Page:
Rite Aid Answers Questions to Build Loyalty

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May 08, 2006
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By John Hennessy, Vice President, Concept Shopping, Inc.
(www.conceptshopping.com)

Rite aid launched a program in April to help its customers understand and avoid uncomfortable allergy symptoms.

The program, which Rite Aid worked on with the American Academy of Allergy, Asthma & Immunology (AAAAI), includes an eleven-page guide with recommendations over-the counter (OTC) allergy remedies for specific symptoms. The guide suggests questions to ask doctors, provides advice on allergy prevention for children and gives tips for allergy proofing your home. Every Rite Aid is also offering a free magnetic allergy tip and coupon book. The book is full of allergy tips and includes savings on items for allergy relief.

“Rite Aid is committed to offering programs and services to help our customers stay healthy and to educate them on solutions for everyday health and wellness issues,” said John Learish, senior vice president of marketing. “At Rite Aid, our pharmacists are personally involved in finding healthy solutions for our patients, offering advice, recommendations and answers for health concerns.”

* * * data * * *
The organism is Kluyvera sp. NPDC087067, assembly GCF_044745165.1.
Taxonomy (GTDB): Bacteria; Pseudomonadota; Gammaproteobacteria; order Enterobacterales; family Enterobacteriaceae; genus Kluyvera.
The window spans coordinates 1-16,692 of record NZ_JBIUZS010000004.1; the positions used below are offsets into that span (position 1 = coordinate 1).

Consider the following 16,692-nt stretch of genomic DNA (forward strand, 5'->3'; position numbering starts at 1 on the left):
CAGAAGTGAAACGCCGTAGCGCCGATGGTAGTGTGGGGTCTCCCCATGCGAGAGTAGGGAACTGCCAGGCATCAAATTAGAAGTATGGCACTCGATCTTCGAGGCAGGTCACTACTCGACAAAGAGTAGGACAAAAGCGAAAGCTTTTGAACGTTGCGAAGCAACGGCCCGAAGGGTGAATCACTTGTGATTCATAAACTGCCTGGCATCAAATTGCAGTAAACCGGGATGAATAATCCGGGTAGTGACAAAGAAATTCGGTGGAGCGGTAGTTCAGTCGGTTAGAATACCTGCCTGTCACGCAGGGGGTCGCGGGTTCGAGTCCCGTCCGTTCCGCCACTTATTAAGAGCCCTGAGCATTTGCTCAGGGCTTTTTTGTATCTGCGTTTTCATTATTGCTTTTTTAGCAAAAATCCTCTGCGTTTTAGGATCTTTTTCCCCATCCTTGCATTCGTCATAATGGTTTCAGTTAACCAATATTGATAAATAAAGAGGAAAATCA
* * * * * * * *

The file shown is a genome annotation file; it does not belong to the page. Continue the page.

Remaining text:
The allergy symptoms program is part of a yearlong effort by Rite Aid to educate consumers on critical health and wellness issues such as diabetes, vitamins and nutrition, heart
health, weight management and skin care.


Moderator’s Comment: Where else can retailers provide education to help consumers make informed purchasing decisions? Do most consumers appreciate retailer
efforts to provide education and does this translate into greater satisfaction with a given store, i.e. building shopping loyalty for that business?


Rite Aid has a solid initiative here. They are helping shoppers and selling more in the process. It’s a combination worth repeating.


Another retail opportunity identified by many is in the area of organic foods, health and beauty care, etc. Organics are a growing segment and information
provided by a store can be used to accelerate that growth and position the retailer as a knowledgeable source on the issue.


Shoppers are busy. Not all have taken the time to educate themselves on the merits of organics. Many are not clear on why they should choose to pay a premium
for organic products.


A program of education in partnership with an expert source of nutritional information would help improve the rate of adoption of organic products. Some